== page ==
Booklist reviews The Third Bank of the River in its May 15h issue: “Arnold pulls few punches in this sobering account of the unfolding genocidal threat, adding another dark layer to the urgent story environmentalists are already telling about how the logging of rain forests is playing a drastically destructive role in climate change."
In the June issue of Men's Journal, Chris talks with J.R. Sullivan about capitalism and crime in the Amazon rain forest.
"The Third Bank of the River chronicles [Arnold's] three-year effort to understand the Amazon as it exists today," writes Sullivan. "Through exhaustive research and firsthand reporting, he reveals how drug lords, loggers, politicians, and tribe leaders have shaped the region, weaving together stories hundreds of years old and others he watched unfold, and explores the myriad of issues facing the people who live there."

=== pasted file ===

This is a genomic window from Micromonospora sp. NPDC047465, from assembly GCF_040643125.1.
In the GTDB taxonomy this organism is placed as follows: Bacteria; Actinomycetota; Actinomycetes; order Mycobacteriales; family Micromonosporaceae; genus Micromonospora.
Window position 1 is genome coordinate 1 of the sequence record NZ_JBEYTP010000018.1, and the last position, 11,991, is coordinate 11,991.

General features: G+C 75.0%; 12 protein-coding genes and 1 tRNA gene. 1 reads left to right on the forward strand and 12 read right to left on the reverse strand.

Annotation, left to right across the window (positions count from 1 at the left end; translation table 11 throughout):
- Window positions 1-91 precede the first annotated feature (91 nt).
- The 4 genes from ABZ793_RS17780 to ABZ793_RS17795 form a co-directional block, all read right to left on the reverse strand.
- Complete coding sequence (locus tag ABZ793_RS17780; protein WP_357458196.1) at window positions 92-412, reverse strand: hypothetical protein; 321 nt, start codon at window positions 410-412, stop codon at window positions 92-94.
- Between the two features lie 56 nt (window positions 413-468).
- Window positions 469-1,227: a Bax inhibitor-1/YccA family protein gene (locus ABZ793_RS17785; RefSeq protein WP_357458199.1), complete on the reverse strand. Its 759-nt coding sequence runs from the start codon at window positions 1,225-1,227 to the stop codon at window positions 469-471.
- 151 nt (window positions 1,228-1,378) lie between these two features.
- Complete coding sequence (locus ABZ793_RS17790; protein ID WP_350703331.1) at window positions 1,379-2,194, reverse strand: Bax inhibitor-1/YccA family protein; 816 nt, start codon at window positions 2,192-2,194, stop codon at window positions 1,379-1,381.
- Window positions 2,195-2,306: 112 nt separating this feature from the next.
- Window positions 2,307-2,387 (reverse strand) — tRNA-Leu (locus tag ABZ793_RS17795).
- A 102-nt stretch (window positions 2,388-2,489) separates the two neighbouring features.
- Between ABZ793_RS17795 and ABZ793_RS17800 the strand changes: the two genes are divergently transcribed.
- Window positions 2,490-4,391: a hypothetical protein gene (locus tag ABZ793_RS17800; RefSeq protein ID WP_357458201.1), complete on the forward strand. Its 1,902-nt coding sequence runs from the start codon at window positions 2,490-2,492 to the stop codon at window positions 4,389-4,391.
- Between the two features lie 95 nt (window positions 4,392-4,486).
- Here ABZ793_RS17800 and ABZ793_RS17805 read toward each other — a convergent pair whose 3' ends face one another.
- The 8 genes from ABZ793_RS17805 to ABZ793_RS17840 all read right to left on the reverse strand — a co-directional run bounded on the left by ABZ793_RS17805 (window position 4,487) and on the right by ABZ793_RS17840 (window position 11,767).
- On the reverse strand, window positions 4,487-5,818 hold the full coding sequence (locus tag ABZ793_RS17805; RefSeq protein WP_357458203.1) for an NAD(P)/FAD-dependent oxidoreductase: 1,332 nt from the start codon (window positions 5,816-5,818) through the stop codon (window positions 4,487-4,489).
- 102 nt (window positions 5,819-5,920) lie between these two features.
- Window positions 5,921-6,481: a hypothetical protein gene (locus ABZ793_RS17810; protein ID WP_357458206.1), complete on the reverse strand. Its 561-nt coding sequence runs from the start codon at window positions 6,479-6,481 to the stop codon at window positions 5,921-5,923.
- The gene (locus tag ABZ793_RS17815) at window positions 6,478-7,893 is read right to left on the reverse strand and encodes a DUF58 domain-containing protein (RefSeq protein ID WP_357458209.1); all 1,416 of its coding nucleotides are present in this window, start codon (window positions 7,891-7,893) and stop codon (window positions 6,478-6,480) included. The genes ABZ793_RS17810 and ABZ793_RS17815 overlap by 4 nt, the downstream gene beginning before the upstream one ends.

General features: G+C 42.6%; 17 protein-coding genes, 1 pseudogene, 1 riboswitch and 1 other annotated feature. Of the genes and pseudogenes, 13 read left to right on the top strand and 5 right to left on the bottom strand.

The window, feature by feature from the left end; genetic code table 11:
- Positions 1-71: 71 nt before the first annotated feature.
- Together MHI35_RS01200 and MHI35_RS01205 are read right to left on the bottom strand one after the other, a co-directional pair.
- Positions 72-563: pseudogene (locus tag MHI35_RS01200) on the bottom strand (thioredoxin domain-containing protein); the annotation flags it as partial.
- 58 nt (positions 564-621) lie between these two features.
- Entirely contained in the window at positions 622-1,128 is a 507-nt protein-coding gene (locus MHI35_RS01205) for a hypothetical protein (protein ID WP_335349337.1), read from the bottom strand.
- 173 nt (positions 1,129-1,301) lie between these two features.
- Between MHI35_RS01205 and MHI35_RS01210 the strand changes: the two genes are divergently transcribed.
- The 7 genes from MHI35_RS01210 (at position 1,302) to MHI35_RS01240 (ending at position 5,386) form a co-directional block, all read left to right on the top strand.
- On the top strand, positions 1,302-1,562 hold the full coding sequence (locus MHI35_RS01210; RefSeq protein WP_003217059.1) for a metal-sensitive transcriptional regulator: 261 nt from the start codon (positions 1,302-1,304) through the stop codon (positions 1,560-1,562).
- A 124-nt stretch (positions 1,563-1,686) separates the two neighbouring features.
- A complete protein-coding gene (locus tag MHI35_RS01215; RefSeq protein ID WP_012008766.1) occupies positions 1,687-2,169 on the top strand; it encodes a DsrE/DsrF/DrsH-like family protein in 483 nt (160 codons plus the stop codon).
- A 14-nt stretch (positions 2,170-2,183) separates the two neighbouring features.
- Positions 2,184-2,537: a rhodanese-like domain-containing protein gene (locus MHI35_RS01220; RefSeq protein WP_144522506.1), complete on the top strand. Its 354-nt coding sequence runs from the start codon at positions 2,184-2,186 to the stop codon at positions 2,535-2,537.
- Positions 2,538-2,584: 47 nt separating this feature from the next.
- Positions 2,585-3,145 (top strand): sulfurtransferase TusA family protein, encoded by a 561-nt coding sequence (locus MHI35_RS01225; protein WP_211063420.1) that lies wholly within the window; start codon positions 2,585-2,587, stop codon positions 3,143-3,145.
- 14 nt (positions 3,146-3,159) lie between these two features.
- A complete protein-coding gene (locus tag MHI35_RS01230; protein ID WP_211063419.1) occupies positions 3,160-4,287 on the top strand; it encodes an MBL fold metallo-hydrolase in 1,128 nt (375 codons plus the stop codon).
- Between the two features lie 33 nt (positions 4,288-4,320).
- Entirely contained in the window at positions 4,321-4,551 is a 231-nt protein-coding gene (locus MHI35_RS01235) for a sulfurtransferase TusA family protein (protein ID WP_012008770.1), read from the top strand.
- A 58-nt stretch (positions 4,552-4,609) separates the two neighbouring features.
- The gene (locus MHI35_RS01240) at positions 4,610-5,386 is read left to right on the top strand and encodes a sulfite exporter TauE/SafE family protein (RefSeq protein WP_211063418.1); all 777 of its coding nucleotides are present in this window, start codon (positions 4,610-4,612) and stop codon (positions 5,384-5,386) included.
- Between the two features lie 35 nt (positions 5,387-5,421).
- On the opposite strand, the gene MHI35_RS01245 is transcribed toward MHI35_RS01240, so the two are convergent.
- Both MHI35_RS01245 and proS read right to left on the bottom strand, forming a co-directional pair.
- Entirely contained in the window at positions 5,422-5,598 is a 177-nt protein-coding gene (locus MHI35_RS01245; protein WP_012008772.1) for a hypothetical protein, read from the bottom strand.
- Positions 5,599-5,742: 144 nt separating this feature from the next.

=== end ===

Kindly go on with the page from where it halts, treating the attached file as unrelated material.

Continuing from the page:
You can read the full article here.
"Arnold draws much-needed attention to crime without punishment in a remote―but not invisible―part of the world," writes Kirkus of The Third Bank of the River.
Read the full pre-publication review here.
"Arnold draws on his extensive reporting in the Brazilian Amazon and joins it with history, memoir, and travel writing in this well-crafted debut," writes Publisher's Weekly. "The reader leaves with a newfound understanding of the diversity, complexity, and corruption to be found in the modern Amazon."
Read the first pre-publication review of The Third Bank of the River in this week's issue of Publishers Weekly.
Chris Feliciano Arnold sold his debut, The Third Bank of the River: Life and Death in the 21st-Century Amazon, to P.J. Horoszko at Picador, who preempted world rights from Richard Florest of Rob Weisbach Creative Management. The book is a work of narrative nonfiction combining literary reportage, travel writing, and memoir. Arnold has contributed to Harper’s, the Atlantic, and the Los Angeles Times;